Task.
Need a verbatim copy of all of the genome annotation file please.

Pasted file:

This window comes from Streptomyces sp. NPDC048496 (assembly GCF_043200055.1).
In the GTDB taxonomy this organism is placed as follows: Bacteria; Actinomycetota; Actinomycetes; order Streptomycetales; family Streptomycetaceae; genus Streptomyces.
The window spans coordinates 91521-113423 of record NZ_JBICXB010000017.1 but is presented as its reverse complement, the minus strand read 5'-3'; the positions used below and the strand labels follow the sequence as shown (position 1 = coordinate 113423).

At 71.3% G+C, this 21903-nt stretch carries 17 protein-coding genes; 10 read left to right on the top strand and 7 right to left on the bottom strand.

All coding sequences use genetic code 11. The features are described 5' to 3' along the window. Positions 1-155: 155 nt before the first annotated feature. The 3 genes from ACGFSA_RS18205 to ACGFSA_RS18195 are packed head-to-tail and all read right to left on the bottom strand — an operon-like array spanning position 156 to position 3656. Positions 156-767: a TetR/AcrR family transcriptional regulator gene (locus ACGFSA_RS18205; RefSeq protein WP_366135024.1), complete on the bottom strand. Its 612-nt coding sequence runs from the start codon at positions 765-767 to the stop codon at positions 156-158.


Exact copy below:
This window comes from Streptomyces sp. NPDC048496 (assembly GCF_043200055.1).
In the GTDB taxonomy this organism is placed as follows: Bacteria; Actinomycetota; Actinomycetes; order Streptomycetales; family Streptomycetaceae; genus Streptomyces.
The window spans coordinates 91521-113423 of record NZ_JBICXB010000017.1 but is presented as its reverse complement, the minus strand read 5'-3'; the positions used below and the strand labels follow the sequence as shown (position 1 = coordinate 113423).

At 71.3% G+C, this 21903-nt stretch carries 17 protein-coding genes; 10 read left to right on the top strand and 7 right to left on the bottom strand.

All coding sequences use genetic code 11. The features are described 5' to 3' along the window. Positions 1-155: 155 nt before the first annotated feature. The 3 genes from ACGFSA_RS18205 to ACGFSA_RS18195 are packed head-to-tail and all read right to left on the bottom strand — an operon-like array spanning position 156 to position 3656. Positions 156-767: a TetR/AcrR family transcriptional regulator gene (locus ACGFSA_RS18205; RefSeq protein WP_366135024.1), complete on the bottom strand. Its 612-nt coding sequence runs from the start codon at positions 765-767 to the stop codon at positions 156-158.